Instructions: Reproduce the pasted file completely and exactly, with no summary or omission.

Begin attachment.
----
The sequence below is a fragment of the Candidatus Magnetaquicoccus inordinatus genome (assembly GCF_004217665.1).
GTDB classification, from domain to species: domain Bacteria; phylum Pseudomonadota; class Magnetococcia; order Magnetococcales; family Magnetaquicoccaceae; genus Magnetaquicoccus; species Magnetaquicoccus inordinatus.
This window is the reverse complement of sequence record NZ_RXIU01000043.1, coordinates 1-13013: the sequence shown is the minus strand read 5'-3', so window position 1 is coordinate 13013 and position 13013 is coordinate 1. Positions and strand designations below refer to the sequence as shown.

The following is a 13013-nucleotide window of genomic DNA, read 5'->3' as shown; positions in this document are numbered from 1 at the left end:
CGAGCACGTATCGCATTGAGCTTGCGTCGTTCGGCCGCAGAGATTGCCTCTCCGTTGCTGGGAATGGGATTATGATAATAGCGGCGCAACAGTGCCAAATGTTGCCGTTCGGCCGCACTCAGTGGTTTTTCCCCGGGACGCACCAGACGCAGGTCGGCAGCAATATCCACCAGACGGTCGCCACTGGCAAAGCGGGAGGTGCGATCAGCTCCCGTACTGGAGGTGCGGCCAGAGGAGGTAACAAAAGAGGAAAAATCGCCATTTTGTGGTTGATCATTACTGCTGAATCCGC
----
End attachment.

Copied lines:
The sequence below is a fragment of the Candidatus Magnetaquicoccus inordinatus genome (assembly GCF_004217665.1).
GTDB classification, from domain to species: domain Bacteria; phylum Pseudomonadota; class Magnetococcia; order Magnetococcales; family Magnetaquicoccaceae; genus Magnetaquicoccus; species Magnetaquicoccus inordinatus.
This window is the reverse complement of sequence record NZ_RXIU01000043.1, coordinates 1-13013: the sequence shown is the minus strand read 5'-3', so window position 1 is coordinate 13013 and position 13013 is coordinate 1. Positions and strand designations below refer to the sequence as shown.

The following is a 13013-nucleotide window of genomic DNA, read 5'->3' as shown; positions in this document are numbered from 1 at the left end:
CGAGCACGTATCGCATTGAGCTTGCGTCGTTCGGCCGCAGAGATTGCCTCTCCGTTGCTGGGAATGGGATTATGATAATAGCGGCGCAACAGTGCCAAATGTTGCCGTTCGGCCGCACTCAGTGGTTTTTCCCCGGGACGCACCAGACGCAGGTCGGCAGCAATATCCACCAGACGGTCGCCACTGGCAAAGCGGGAGGTGCGATCAGCTCCCGTACTGGAGGTGCGGCCAGAGGAGGTAACAAAAGAGGAAAAATCGCCATTTTGTGGTTGATCATTACTGCTGAATCCGC